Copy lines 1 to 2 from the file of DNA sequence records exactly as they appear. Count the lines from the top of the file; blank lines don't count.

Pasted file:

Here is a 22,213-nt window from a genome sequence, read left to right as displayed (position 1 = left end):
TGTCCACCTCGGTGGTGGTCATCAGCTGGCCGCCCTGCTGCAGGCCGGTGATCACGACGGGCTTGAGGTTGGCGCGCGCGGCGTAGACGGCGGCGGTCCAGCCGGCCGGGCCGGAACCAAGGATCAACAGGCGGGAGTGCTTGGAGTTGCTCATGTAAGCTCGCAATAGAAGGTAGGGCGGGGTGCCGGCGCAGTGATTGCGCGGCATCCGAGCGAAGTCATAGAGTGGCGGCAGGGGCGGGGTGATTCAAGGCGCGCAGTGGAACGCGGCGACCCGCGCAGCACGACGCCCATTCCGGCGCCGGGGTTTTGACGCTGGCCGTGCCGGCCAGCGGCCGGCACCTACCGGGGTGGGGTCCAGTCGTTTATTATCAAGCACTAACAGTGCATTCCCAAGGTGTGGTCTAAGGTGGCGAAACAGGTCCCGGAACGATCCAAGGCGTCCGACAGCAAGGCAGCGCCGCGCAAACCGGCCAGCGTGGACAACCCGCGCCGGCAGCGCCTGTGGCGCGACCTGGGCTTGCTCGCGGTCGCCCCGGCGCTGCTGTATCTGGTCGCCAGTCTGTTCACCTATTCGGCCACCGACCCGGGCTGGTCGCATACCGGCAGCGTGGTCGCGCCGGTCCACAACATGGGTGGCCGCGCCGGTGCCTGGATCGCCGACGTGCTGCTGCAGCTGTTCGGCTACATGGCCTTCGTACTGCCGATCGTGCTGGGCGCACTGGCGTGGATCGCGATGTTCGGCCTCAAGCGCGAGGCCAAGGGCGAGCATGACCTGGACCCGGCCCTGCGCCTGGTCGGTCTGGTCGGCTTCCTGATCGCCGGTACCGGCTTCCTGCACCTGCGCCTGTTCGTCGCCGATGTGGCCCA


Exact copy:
Here is a 22,213-nt window from a genome sequence, read left to right as displayed (position 1 = left end):
TGTCCACCTCGGTGGTGGTCATCAGCTGGCCGCCCTGCTGCAGGCCGGTGATCACGACGGGCTTGAGGTTGGCGCGCGCGGCGTAGACGGCGGCGGTCCAGCCGGCCGGGCCGGAACCAAGGATCAACAGGCGGGAGTGCTTGGAGTTGCTCATGTAAGCTCGCAATAGAAGGTAGGGCGGGGTGCCGGCGCAGTGATTGCGCGGCATCCGAGCGAAGTCATAGAGTGGCGGCAGGGGCGGGGTGATTCAAGGCGCGCAGTGGAACGCGGCGACCCGCGCAGCACGACGCCCATTCCGGCGCCGGGGTTTTGACGCTGGCCGTGCCGGCCAGCGGCCGGCACCTACCGGGGTGGGGTCCAGTCGTTTATTATCAAGCACTAACAGTGCATTCCCAAGGTGTGGTCTAAGGTGGCGAAACAGGTCCCGGAACGATCCAAGGCGTCCGACAGCAAGGCAGCGCCGCGCAAACCGGCCAGCGTGGACAACCCGCGCCGGCAGCGCCTGTGGCGCGACCTGGGCTTGCTCGCGGTCGCCCCGGCGCTGCTGTATCTGGTCGCCAGTCTGTTCACCTATTCGGCCACCGACCCGGGCTGGTCGCATACCGGCAGCGTGGTCGCGCCGGTCCACAACATGGGTGGCCGCGCCGGTGCCTGGATCGCCGACGTGCTGCTGCAGCTGTTCGGCTACATGGCCTTCGTACTGCCGATCGTGCTGGGCGCACTGGCGTGGATCGCGATGTTCGGCCTCAAGCGCGAGGCCAAGGGCGAGCATGACCTGGACCCGGCCCTGCGCCTGGTCGGTCTGGTCGGCTTCCTGATCGCCGGTACCGGCTTCCTGCACCTGCGCCTGTTCGTCGCCGATGTGGCCCA